This blog is mainly interested in the connection between mood disorder, such depression, anxiety, OCD and PTSD and nutrition. Articles are for educational purposes only. Self-help therapy should only be in partnership with qualified health care practitioners

Friday, July 17, 2009

Transference in Counselling

Transference in Counselling

by Jurriaan Plesman, BA (Psych). Post Grad Dip Clin Nutr
Transference usually refers to a an emotional relationship between a client and an counsellor, where the counsellor is seen by a client as an important figure in the client's life, such as a parent, or sibling. For example, a client may see his counsellor or analyst as a father figure, or perceive the client/counsellor relationship to change into "love relationship". This alone may cause grave consequences for both client and counsellor. Emotions and desires originally associated with one person are now shifted to another person usually for the sake of therapy.
The concept of "transference" is usually associated with psychoanalytic theory and psychotherapeutic practice, that holds that many of our emotional problems have its origin in our childhood experiences. Thus a problem with authority figures is seen by many psychoanalysts to stem from a person's relationship with one or both parents or other parent/significant persons in the past. Thus a rebellious youngster may have a negative expectations from his counsellor. Parents who may have been reserved in expressing their feelings of love, may have created a low self-esteem in a child, who may then have developed a negative self-image as an adult. Many psychoanalysts seem to encourage the unconscious redirection of their clients' feelings towards themselves. This is believed to provide a therapeutic opportunity - so the theory goes - to address this "emotional problem". By providing a different interpretation of the origin of feelings, it is expected that a client will able to deal with an undesirable emotion in a more mature way.
The concept of transference should always be discussed together with "counter-transference" in a counselling situation. This refers to the emotional reactions of the counsellor to the client, that could misfire. See here . A counsellor who unwittingly enjoys being flattered or being able to control an other person by transference could easily instil a mutual interdependency between client and counsellor, thereby reinforcing a pathological submissiveness in the client, as well as an unhealthy reluctance by a counsellor to give up his authority over a client. But regardless of a counsellor's theoretical philosophy, every counsellor should be aware of transference in a counselling relationship, as exemplified from a personal counselling experience.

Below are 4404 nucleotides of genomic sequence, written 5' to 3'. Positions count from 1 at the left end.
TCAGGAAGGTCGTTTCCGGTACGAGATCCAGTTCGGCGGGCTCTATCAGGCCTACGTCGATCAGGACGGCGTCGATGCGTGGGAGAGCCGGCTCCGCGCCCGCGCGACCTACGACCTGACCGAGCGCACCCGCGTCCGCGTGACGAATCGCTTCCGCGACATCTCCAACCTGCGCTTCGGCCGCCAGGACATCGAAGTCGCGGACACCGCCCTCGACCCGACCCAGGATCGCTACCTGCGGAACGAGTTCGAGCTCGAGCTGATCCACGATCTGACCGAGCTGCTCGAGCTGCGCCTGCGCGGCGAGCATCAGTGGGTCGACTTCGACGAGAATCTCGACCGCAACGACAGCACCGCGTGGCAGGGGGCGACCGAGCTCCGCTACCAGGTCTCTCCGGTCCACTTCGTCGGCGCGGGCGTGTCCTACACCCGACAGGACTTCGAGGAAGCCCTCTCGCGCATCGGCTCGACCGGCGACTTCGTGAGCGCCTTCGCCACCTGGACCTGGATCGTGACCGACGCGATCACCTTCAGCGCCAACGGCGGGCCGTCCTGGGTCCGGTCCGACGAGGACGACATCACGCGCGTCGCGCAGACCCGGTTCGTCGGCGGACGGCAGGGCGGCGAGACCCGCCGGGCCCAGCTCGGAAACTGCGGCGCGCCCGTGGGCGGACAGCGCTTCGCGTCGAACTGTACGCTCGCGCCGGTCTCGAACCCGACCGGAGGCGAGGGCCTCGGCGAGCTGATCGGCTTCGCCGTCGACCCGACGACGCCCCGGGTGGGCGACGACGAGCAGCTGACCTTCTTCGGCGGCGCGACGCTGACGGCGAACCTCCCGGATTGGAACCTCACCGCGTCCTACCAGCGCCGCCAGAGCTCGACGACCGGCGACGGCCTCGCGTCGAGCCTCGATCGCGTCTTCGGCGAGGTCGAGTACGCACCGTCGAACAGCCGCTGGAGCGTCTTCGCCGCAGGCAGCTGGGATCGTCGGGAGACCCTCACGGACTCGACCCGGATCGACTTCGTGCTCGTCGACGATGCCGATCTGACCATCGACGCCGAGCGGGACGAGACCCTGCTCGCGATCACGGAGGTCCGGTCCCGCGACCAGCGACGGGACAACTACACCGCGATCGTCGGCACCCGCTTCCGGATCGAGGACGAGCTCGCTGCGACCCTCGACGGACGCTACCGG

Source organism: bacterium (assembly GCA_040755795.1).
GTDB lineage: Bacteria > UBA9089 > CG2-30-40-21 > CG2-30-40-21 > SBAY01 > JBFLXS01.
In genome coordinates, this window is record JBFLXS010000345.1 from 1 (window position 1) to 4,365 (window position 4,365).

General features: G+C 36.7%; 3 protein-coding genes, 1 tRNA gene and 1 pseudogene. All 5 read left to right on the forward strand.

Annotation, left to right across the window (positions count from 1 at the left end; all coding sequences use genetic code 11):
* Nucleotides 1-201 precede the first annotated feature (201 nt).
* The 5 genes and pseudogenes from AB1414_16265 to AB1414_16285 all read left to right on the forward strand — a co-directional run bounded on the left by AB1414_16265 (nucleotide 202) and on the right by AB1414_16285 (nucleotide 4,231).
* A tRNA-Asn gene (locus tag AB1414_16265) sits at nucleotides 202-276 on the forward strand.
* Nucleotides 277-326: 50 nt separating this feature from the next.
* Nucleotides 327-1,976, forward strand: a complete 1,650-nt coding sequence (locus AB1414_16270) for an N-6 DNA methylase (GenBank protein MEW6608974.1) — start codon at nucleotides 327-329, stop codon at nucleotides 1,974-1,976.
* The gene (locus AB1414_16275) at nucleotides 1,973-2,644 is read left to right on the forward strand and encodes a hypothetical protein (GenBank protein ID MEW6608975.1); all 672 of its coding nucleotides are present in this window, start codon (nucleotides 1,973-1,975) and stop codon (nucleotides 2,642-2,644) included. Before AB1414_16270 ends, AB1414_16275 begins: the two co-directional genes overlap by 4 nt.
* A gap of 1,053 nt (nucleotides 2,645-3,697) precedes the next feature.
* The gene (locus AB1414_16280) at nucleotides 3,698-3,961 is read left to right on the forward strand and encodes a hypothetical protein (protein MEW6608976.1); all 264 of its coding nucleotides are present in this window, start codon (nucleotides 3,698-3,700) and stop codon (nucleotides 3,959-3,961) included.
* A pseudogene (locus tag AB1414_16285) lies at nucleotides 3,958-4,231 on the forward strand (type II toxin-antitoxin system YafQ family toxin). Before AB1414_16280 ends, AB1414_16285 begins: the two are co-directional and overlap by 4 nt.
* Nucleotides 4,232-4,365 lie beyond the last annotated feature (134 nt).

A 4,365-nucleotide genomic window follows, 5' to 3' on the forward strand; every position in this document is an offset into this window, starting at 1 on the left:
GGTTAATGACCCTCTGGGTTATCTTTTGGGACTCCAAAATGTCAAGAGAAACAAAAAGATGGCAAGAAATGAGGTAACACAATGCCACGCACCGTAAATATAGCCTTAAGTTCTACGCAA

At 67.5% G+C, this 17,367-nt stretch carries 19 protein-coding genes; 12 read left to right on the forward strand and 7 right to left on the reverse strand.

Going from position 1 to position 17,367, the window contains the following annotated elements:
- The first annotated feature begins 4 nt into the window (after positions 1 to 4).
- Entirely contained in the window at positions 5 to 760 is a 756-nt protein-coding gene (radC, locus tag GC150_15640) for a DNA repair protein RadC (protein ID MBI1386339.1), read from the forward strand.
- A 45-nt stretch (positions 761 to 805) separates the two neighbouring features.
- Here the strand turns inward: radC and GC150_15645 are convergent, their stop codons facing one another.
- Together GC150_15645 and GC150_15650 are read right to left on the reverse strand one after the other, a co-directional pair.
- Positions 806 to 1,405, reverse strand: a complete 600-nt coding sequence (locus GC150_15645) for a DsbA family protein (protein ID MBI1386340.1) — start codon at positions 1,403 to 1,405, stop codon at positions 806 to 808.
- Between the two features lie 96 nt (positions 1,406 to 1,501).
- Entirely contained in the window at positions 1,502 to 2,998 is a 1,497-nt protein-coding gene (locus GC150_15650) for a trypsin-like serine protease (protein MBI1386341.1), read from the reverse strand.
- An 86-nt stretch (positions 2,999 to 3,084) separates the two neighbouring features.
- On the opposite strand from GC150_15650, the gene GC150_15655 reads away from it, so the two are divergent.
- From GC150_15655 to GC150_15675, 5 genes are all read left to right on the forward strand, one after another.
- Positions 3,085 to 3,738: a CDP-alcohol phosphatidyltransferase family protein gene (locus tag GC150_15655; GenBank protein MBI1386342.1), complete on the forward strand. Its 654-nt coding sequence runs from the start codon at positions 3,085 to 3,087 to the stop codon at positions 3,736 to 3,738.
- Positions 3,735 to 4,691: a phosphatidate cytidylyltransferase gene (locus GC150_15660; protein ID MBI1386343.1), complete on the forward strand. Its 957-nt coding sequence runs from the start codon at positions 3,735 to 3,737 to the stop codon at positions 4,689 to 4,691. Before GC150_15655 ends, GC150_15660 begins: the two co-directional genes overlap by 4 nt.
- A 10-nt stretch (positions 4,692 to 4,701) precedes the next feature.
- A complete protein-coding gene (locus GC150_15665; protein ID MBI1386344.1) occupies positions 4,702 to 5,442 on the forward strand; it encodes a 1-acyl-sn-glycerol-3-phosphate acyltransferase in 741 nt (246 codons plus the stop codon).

One day, a female client came to see me for an interview in order to prepare a social history for her coming court appearance. She took an instant disliking to me and reported me to my supervising counsellor. She said that she could not stand "this counsellor" and demanded to see another, because I reminded her too much of her grey-haired father. My supervisor - quite familiar with the phenomenon of transference - advised the client to report back to me and express her dislike to me. In the next interview she expressed her hatred of her father and realizing that we were dealing with transference I ask her to play the role of her father and I would then play the role of the client. In other words, we had an interesting session of "two-chair" work as in Gestalt therapy and also explained here . She attacked me in the role of her father and I countered her accusations with strategies employed in "Assertiveness Training Program". See here . She really enjoyed that session and we had a great laugh after that. She now wanted to learn all about how to handle her father the way I did from now on.
Counsellors who adhere to a more rational cognitive (RC) or rational cognitive behaviour therapy (RCBT) viewpoint - like myself - would view such an "transference as a therapeutic tool" with some caution. They tend to view a client/counsellor relationship to more like a "teacher/student" relationship, where emotions are discussed in an "about" fashion and from a more rational point of view. Here, undesirable emotions are more likely to be viewed as stemming from irrational attitudes and believes in the here-and-now, that upon calm analysis and considerations should be abandoned, if we want to get rid of unpleasant emotions. We may have to "re-learn" our thoughts by a repetitive learning process. Thus counsellors using RCBT insist on considering their clients to be fundamentally rational and looking at problems in the here-and now. This alone would bestow self-respect in the client.
It should be pointed out that both these approaches have some benefits and there are many others, but they tend to overlook the biological aspects of human behaviour. I believe that underlying biochemical factors play a primary role in mood disorder and need to be treated first, before considering "psychological" factors. In terms of TA I prefer to have an ADULT to ADULT relationship with my clients, where the aim is to make the adult ego or the "analytical mind" in control of our unwanted emotions.
Here are some more book references on Transference
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